The seniority of Democratic Sens. Mark Warner and Jim Webb is the third lowest in that chamber.

6. Florida

Points: 603

Previous rank: 5

Population rank: 4

Not only did Florida fall a slot from 2009’s rankings, its ratio of clout to delegation size is the lowest of any state.

The Sunshine State does boast the chairmanships of Rep. John Mica (R) on the Transportation and Infrastructure Committee and Rep. Ileana Ros-Lehtinen (R) on Foreign Affairs.

But only nine of its 25 House Members are on the most influential committees. That’s behind California, Texas and New York. But it’s also behind Illinois and Ohio, two states with smaller delegations.

Democratic Sen. Bill Nelson doesn’t chair a full committee, and Republican Sen. Marco Rubio has little legislative sway to show for his political clout.

Rep. Debbie Wasserman Schultz chairs the Democratic National Committee, a position with undeniable influence. But the slot is not part of Roll Call’s clout formula.

7. Maryland

Points: 577

Population rank: 19

Previous rank: 9

No state in the top 10 has a smaller population than Maryland, but its 10-Member delegation packs a punch.

Though being in the Democratic minority diminishes clout, Minority Whip Steny Hoyer, Budget ranking member Chris Van Hollen and Oversight and Government Reform ranking member Elijah Cummings all contribute to the Old Line State’s influence.

Democratic Sen. Barbara Mikulski is chairwoman of the Appropriations Subcommittee on Commerce, Justice and Science. Sen. Benjamin Cardin was elected to the Senate in 2006, but the Democrat represented Maryland in the House for 20 years, boosting the state’s clout. Bordering Washington, D.C., like Virginia, Maryland lawmakers bring home the bacon more effectively than all but a few states. Maryland is fourth in per capita federal spending.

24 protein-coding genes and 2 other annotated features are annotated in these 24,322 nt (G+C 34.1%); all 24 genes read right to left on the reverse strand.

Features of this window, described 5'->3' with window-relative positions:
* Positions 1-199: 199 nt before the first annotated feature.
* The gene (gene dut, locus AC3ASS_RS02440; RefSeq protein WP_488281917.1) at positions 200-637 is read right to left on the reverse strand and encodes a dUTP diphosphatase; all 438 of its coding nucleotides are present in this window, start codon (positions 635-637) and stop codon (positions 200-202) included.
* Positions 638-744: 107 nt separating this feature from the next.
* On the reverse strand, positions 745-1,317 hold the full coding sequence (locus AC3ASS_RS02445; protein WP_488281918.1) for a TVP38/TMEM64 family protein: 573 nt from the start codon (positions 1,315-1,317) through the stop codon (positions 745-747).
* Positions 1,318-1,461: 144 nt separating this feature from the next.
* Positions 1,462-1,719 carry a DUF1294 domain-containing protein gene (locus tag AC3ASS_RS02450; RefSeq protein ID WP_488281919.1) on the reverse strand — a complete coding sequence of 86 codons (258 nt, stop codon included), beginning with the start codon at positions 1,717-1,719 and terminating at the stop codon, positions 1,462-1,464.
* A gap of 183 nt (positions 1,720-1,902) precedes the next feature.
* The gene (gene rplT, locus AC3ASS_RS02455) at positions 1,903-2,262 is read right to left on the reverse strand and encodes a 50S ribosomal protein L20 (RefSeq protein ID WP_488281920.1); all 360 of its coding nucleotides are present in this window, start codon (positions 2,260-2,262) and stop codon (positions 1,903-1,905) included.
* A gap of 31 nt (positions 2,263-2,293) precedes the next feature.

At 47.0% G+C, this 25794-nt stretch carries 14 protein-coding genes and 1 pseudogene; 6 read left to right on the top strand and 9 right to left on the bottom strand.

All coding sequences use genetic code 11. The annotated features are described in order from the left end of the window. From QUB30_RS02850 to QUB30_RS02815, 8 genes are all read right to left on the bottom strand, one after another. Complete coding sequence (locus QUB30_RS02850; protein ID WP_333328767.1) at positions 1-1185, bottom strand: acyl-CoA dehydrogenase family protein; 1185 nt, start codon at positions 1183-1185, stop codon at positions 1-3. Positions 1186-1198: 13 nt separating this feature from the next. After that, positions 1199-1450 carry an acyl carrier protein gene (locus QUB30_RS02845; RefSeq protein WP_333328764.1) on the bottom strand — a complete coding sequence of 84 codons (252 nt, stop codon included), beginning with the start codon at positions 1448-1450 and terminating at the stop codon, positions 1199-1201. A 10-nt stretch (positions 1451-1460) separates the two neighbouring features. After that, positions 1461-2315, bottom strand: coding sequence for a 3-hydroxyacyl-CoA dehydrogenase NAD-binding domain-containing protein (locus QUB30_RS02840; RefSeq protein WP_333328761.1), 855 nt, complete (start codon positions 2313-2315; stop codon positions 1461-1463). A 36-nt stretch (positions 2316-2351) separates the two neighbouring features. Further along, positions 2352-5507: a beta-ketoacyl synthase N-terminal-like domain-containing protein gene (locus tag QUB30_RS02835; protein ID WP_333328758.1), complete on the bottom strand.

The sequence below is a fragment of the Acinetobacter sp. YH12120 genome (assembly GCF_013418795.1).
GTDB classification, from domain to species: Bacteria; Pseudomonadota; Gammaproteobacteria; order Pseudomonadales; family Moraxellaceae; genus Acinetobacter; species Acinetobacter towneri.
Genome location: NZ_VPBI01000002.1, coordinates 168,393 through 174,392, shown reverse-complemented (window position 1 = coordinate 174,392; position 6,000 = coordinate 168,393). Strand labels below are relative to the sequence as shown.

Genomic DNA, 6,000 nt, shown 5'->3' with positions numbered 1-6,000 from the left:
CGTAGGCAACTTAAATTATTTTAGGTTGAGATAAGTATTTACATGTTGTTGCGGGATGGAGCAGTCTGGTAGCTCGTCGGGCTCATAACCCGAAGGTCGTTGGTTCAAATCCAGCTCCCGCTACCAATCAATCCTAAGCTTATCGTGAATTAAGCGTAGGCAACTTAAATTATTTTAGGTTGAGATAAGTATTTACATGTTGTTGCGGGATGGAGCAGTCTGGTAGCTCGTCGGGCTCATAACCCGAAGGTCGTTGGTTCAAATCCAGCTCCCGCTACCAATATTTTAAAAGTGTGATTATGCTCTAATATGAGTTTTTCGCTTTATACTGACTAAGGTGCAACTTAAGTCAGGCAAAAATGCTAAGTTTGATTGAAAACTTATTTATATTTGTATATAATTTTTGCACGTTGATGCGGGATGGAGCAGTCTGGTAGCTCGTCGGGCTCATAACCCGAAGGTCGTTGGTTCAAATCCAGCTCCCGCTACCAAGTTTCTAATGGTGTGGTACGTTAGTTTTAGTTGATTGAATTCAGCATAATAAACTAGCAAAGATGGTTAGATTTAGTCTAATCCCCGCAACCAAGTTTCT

8. Washington

Points: 544

Population rank: 13

Previous rank: 14

Leading the delegation is Sen. Patty Murray, whose positions in leadership and in committees from Appropriations to the super committee have made the “mom in tennis shoes” a Washington power broker.

Another Washington woman, Rep. Cathy McMorris Rodgers, is more powerful now that Republicans are in charge of the House. Elected vice chairwoman of the GOP Conference in 2008 and re-elected for the 112th Congress, McMorris Rodgers is a trusted ally of Speaker John Boehner (R-Ohio). Rep. Doc Hastings (R) chairs the Natural Resources Committee.

And the ascension of Rep. Norm Dicks (D) to Appropriations ranking member helped shore up the state’s position.

9. Massachusetts

Points: 542

Population rank: 14

Previous rank: 6

Even as twilight sets on the Kennedy dynasty, the family’s home state of Massachusetts is maintaining solid clout in Congress.

The all-Democratic House delegation took a hit when Republicans took control of the House, with Rep. Barney Frank handing over the Financial Services Committee gavel to Rep. Spencer Bachus (R-Ala.).

But Rep. Ed Markey’s spot as the top Democrat on the Natural Resources Committee boosted Massachusetts.

Sen. John Kerry (D) continues to chair the Foreign Relations Committee, helping Massachusetts in the rankings.

Five of the 10 House Members from the Bay State are on the most influential committees. The state is seventh in per capita federal spending.

10. Illinois

Points: 533

Population rank: 5

Previous rank: 10

Holding steady at 10th place is Illinois. Home of President Barack Obama, Illinois has a solid claim in the Senate, where Sen. Dick Durbin is the second-ranking Democrat and heads the Appropriations Subcommittee on Financial Services and General Government. But the Prairie State has less heft in the House. Hurting it in the rankings is that no Member of its delegation chairs any influential full committee.